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Protectors to ‘abandon’ MECs


‘We have been exploited for a long time. This situation has caused a lot of tension, not only at work but also in our homes ...’

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VIP PROTECTORS who safeguard members of the Northern Cape Executive Council have warned that there will be consequences after their overtime pay was reduced, with a revised maximum claim of 100 hours per month or 25 hours per week.

Protectors from the premier and MECs units indicated that they would not be held responsible should anything happen to politicians, legislature staff and state officials, as they would abandon their duties as soon as they had clocked in their maximum claimable hours.

“We have been exploited for a long time. This situation has caused a lot of tension, not only at work but also in our homes. It has created a situation of mistrust in our relationships, because you claim you are going to work and yet we have nothing to show for it. This situation has caused a setback in our lives,” the protectors said.

The police have been summoned to return to Parliament within the next two weeks in an attempt to resolve the revised overtime hours, which appears to have only been implemented in the Northern Cape.

Members of Parliament advised deputy national commissioner on management advisory services, Lieutenant-General Francinah Ntombenhle Vuma, earlier this month that, despite her assurances, the matter had still not be resolved.

Vuma admitted to the portfolio committee on police that the payment of overtime in the Northern Cape was not being implemented consistently.

“This is due to the fact that we operate in a unique environment. In the majority of cases, they are working a lot of overtime and that is putting budgetary constraints on the organisation. We did address the issue and meetings were held with the Safety and Security Sectoral Bargaining Council. The situation has been resolved,” Vuma said.

She added that the national police commissioner, General Khehla Sitole, had approved the new policy.

The portfolio committee on police advised her to sort out the problem as a matter of urgency.

“SAPS must engage with the protectors. We can’t have labour instability.”

Protection services in the Northern Cape had registered grievances with the provincial commissioner, the Minister of Police and the portfolio committee on police regarding the payment of overtime, which was reduced without consultation.

The matter is currently at arbitration level.

According to the revised policy, VIP protectors can claim a maximum of 100 hours per month or 25 hours per week.

The South African Police Union (Sapu) registered a labour dispute after protectors were not paid for executing “special duties” during the ANC’s provincial elective conference that was held between May 11 to 14 in Colesberg last year.

The union pointed out that the overtime, which exceeded the prescribed 25 hours, was approved before the commencement of the operation.

“Protection services were expected to work beyond their normal time of working including on the weekend.”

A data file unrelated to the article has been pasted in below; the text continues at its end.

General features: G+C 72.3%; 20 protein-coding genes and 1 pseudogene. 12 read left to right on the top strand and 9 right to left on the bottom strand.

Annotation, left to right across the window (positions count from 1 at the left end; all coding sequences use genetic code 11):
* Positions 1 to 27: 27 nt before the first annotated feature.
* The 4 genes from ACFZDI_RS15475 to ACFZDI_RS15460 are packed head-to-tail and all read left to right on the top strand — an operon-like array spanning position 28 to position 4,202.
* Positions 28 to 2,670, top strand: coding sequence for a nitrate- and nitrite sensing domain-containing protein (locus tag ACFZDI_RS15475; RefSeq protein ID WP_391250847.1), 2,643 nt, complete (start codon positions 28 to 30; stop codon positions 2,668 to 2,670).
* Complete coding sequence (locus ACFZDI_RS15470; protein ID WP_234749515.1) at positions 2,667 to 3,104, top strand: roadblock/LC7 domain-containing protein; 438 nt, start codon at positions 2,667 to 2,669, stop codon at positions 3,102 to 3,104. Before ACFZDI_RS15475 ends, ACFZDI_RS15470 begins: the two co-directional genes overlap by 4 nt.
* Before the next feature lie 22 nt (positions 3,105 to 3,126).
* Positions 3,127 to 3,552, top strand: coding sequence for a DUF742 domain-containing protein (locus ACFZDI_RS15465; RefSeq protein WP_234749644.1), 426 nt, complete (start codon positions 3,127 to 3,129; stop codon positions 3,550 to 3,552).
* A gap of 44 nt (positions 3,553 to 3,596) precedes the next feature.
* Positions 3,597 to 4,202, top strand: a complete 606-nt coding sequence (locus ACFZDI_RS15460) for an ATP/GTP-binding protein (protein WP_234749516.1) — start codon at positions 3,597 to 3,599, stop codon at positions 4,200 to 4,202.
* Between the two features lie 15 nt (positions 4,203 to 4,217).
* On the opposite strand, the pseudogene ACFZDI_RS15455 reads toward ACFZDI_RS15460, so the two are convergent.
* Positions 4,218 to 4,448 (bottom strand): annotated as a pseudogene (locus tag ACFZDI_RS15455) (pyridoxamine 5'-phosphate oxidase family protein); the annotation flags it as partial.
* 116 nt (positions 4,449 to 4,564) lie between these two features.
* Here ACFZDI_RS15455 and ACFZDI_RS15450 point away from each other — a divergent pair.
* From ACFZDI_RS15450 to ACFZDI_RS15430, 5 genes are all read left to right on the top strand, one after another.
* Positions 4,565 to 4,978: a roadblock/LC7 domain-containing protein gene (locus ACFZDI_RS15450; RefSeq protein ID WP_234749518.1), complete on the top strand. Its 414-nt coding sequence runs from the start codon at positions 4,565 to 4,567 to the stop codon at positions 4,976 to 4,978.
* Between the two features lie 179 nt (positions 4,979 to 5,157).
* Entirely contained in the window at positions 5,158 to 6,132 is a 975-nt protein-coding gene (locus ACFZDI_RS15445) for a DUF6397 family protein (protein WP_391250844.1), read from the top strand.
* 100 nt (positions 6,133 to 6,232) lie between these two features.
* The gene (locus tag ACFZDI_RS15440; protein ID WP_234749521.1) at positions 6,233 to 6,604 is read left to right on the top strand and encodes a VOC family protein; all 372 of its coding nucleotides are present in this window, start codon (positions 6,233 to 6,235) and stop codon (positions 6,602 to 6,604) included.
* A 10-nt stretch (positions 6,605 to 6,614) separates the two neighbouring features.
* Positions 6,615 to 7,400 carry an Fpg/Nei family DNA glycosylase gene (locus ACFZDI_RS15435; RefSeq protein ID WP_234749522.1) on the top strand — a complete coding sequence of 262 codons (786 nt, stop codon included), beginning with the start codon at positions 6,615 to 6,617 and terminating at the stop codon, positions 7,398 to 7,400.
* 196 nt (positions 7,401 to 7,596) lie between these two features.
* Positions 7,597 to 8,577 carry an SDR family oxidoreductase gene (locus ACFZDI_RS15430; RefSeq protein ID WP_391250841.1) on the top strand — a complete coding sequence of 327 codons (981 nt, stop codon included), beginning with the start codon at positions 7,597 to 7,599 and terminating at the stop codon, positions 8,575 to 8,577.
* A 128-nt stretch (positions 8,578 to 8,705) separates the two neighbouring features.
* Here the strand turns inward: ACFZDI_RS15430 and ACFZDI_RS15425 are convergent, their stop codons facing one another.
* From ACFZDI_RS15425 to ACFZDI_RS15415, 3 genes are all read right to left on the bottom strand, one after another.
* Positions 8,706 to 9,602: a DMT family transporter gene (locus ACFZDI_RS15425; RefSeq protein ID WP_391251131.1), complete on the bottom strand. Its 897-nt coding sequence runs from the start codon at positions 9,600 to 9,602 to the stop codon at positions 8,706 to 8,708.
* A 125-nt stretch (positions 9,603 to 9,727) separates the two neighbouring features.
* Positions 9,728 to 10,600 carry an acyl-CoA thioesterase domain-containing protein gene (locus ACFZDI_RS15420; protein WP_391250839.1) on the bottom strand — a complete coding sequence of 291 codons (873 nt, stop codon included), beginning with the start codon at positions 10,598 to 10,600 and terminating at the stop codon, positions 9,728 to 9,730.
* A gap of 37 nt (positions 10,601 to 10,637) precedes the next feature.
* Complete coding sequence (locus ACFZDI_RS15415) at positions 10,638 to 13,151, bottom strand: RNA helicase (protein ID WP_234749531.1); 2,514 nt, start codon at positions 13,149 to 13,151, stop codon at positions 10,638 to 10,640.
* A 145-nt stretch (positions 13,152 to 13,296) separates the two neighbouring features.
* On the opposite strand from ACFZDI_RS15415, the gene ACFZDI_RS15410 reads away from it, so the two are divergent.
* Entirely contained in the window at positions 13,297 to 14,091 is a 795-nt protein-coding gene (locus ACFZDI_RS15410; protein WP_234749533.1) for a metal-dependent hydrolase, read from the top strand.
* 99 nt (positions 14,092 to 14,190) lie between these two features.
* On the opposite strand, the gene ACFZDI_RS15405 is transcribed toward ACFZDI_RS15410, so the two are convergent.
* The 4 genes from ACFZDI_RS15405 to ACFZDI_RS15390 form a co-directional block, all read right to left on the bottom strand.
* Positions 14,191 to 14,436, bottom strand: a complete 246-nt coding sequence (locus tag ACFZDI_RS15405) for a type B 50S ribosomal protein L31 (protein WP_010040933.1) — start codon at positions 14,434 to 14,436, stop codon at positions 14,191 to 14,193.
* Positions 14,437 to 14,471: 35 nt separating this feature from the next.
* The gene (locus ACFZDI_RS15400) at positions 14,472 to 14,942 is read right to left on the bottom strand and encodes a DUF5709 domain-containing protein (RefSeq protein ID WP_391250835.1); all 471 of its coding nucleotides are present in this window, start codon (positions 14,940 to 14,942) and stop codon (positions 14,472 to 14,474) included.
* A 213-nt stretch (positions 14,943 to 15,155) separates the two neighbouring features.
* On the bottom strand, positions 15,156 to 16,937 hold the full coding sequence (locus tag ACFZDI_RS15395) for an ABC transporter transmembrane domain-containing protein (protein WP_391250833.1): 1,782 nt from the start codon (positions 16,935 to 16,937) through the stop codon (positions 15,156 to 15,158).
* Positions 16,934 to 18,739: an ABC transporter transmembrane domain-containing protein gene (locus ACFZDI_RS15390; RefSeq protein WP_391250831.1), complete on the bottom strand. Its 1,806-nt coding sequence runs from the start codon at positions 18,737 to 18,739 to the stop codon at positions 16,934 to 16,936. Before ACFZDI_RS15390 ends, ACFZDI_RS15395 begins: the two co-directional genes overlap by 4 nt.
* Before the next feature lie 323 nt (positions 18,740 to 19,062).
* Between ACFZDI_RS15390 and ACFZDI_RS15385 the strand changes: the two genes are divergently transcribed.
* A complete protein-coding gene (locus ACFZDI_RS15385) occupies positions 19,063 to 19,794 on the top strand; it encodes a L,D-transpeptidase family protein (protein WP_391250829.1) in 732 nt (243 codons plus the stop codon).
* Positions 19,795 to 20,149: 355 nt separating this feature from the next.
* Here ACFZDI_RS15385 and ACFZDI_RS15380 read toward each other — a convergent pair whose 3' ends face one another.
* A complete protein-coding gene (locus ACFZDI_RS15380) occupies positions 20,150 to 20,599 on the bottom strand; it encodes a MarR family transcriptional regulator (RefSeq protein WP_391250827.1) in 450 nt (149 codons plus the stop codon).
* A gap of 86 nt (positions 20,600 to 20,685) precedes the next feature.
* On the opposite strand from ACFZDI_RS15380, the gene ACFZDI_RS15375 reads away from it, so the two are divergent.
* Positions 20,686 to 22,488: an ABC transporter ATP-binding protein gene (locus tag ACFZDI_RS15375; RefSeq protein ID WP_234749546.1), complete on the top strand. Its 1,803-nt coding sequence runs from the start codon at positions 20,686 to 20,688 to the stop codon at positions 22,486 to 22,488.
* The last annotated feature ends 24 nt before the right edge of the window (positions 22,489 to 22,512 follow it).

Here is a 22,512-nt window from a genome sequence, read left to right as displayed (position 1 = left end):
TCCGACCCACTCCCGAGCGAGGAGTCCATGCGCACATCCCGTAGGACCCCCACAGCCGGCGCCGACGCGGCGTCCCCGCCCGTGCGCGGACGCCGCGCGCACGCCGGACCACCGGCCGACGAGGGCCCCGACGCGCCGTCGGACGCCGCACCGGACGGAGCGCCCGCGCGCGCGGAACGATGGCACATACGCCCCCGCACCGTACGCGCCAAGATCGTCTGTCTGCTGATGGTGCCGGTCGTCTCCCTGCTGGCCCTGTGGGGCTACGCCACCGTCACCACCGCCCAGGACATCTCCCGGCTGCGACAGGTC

The complaint stated that protectors were informed of the reduced hours and that they were not entitled to claim more than 25 hours per week, regardless of the amount of overtime worked.

“All of us submitted claims and the overtime claims of the managers and support staff, which exceeded the 25 hours per week threshold, were processed. Those of the close protectors were not even touched. Conflicts erupted thereafter between management and employees.

“General Sithole was adamant that they were following the prescripts of the policy and we were adamant that they were misinterpreting the policy”

The VIP protectors stated that despite promises to withdraw the overtime amendment policy, following engagements with Sapu five months ago, it had not been rescinded yet.

“We are still waiting. General Sithole is not a man of his word.”

They had advised the divisional commissioner of protection and security services in September last year that they would refuse to work over the mandated 25 hours per week, which had been “fraudulently implemented”.

“Figures were altered and submitted for payment. Our overtime was cut without us attesting our signature. This constitutes a serious misconduct and infringement that amounts to fraud and uttering.

“We, as a collective, will no longer risk and sacrifice our lives and our family time by working overtime hours that go beyond 25 hours per week. Once we have reached 25 hours, we will knock off with immediate effect.”

The letter indicated that although they had tried to address this issue in a “very professional and civilised manner”, their grievances had fallen on deaf ears.

“We further raised our challenges with General Sithole through the provincial office, but again, due to poor employer-employee relations, the provincial management displayed an arrogant attitude, as always, and proceeded in cutting our hours to 25 hours per week instead of addressing our challenge.”

Sithole, in correspondence in October last year, reminded protectors that they had a duty to render their services “at all times”.

“Therefore, this office cannot agree with your position that protection duties will not be rendered by members after the maximum 25 hours of overtime It is not correct to consider money as a deciding factor when it comes to the protection of a human life. Being a police officer requires a measure of sacrifice and to be patriotic to the constitution of the Republic.”

Sithole appealed to members to perform their duties uninterrupted while they were trying to find a “long-lasting solution to the challenges relating to overtime budgets”.

Provincial police spokesperson, Captain Olebogeng Tawana, indicated that media enquiries had been forwarded to head office “for further handling”.